Updated: March 24, 2021 3:27:41 am
PRAVIN BHOJANI, a farmer, smiled wryly and started loading chana (gram) onto a pickup truck after labourers at a government procurement centre on the old yard of Rajkot Agricultural Produce Marketing Committee (APMC) in Rajkot refused to weigh it, saying his quota of 10 quintals was exhausted.
In an adjoining procurement centre for Rajkot taluka, Mahesh Rokad, another farmer, stood somewhat lost as labourers weighed and bagged the consignment of chana he had brought to sell to the government at a minimum support price (MSP) of Rs 5,100 per quintal. Pravin Ramani, a third farmer at the procurement centre, sat rather lazily, as staff of the centre prepared a bill for 10 quintals chana he had brought.
A majority of farmers, including Bhojani, Rokad, and Ramani, had to leave a significant quantity of their harvest at their home while transporting only specified quantity to the procurement centres opened by Gujarat State Civil Supplies Corporation (GSCSC), an undertaking of the Gujarat government, on behalf of the National Agricultural Cooperative Marketing Federation of India Limited (Nafed), as the central government has capped gram to be procured per farmer at 10 quintals. Farmers are saddled with extra produce as prices in the open market are lower.
“I received an SMS yesterday asking me to cart only 50 mann (five quintals) chana to the procurement centre here though my total harvest from 19 bigha (around three hectares) land is 200 mann (20 quintals). APMCs are offering only around Rs 930 per mann, whereas the government is giving Rs 1,020. Therefore, I wanted to ensure that I utilise my full quota, hence I loaded a few mann more on the truck even if that meant that I may have to take this five mann back,” 48-year-old Bhojani, a farmer from Khambhala village of Rajkot district’s Paddhari taluka, said.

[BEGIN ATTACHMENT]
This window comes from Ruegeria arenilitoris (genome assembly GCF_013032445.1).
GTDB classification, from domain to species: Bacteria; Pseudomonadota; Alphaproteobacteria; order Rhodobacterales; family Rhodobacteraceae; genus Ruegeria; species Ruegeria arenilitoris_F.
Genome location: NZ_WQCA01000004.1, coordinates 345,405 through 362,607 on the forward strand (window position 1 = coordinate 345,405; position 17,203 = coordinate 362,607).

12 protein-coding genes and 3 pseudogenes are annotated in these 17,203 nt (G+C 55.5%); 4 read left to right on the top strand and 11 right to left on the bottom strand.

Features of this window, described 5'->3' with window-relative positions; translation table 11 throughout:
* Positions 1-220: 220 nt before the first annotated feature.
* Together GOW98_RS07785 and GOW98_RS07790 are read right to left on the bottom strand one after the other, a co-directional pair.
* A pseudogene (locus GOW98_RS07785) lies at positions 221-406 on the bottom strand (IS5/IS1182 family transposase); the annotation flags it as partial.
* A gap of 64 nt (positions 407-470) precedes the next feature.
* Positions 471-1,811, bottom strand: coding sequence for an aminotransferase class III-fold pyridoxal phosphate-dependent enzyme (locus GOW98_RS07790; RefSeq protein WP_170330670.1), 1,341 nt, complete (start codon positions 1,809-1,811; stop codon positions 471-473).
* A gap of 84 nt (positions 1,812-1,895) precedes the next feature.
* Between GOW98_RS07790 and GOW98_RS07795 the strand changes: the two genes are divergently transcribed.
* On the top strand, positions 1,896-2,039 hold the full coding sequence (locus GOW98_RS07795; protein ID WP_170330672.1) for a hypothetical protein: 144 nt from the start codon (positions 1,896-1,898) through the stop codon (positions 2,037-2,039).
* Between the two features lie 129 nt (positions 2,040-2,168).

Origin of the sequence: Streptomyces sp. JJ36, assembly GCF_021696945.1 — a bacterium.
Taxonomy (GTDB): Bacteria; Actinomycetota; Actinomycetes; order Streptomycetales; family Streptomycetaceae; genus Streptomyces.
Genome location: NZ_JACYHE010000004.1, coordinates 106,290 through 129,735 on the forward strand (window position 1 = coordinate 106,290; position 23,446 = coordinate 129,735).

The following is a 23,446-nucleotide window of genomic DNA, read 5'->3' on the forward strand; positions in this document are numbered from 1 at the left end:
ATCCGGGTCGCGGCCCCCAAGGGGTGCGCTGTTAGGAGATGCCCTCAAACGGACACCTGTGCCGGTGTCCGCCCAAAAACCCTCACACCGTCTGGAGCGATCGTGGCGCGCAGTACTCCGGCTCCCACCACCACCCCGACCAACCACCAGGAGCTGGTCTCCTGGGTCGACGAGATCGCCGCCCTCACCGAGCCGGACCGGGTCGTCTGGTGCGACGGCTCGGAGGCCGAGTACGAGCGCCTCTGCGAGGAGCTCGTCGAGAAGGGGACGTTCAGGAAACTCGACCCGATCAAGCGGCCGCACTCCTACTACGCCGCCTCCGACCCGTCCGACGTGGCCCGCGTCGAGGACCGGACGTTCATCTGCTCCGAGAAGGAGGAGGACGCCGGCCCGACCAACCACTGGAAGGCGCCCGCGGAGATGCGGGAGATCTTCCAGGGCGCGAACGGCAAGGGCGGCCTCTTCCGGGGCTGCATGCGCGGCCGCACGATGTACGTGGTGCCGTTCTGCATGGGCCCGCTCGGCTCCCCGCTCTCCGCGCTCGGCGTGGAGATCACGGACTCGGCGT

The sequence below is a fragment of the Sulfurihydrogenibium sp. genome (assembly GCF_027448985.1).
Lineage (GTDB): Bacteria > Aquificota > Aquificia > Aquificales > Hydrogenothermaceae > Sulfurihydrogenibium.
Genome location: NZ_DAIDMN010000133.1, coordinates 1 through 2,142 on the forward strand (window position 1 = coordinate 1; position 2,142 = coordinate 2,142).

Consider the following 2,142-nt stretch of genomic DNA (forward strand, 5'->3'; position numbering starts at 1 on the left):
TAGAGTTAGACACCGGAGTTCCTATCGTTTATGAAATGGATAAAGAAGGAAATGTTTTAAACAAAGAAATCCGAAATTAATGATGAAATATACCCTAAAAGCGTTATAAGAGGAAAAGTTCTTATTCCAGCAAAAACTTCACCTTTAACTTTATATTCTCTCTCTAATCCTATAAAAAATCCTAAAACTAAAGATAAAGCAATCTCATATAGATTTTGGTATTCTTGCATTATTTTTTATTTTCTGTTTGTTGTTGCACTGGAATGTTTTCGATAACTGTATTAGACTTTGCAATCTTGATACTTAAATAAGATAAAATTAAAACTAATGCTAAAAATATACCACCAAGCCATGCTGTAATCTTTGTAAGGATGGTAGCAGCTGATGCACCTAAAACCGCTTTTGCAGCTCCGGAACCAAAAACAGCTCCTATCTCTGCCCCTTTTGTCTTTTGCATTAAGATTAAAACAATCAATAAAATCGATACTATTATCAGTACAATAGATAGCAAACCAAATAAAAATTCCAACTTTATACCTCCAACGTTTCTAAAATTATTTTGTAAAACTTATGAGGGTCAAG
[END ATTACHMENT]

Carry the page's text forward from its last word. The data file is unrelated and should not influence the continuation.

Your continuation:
Rokad, from Halenda, a village around 40 km east of Rajkot, was happier. “I am happy that my turn has come to sell my 30 quintal chana to the government. But I am concerned about what I will get for the 10 quintal chana lying at my home, and which the government is not going to procure, citing quota limit,” the 31-year-old farmer, whose family owns total of nine-hectare land, said.
For Ramani, who owns 1.5-hectare farmland in Rajkot taluka’s Sajadiali Lili village, troubles are similar yet complex. “I harvested around 12 quintals of chana two weeks ago. The quota of 10 quintals for government procurement means I will have to sell the remaining two quintals in the open market. But Rajkot APMC is flooded with chana and is allowing farmers to unload their produce on its yard only once a week. This means I will have to wait for selling the remaining quantity, with no certainty about the price that I may eventually get,” said the farmer, who has studied till class 12. State government officers agree 10-quintal quota per farmer introduced this year in chana procurement by the Centre through Nafed might be causing inconvenience to growers.
“Generally, the government procures maximum of 25 quintals per farmer. But in the ongoing 2021-22 procurement season, 3.81 lakh farmers have registered themselves to sell their chana to the government, while the central government has allotted Gujarat quota of procuring only 3.06 lakh tonnes (lt) chana. As there is a sizable difference between the Rs 5,100 MSP and the market rate, assuming around three lakh farmers bring their chana to government procurement centres, we can procure only 10 quintals from each farmer if we wanted to extend the benefit of MSP procurements under government’s price support scheme (PSS) to a maximum number of farmers,” a senior government official said. Chana acreage in the Rabi 2020-21 season was 8.19 lakh hectare (lh), more than double the previous season’s 3.78 lh and around 293 per cent of the previous three years’ average of 2.91 lh.
Procurement processes this year began on March 8. As of March 19, Nafed data states, 12,614 tonnes (10 quintals make one tonne) chana was procured from 13,052 farmers in the state.
The Bharatiya Kisan Sangh had staged protests in Rajkot against the government lowering the quota to 10 quintals, irrespective of the total land holding of a farmer or his crop area. Government officers say they have learnt their lessons from the 2020-21 Rabi procurement season when Gujarat exhausted its quota of procuring around 80 tonnes of chana within days of the beginning of procurement operations.
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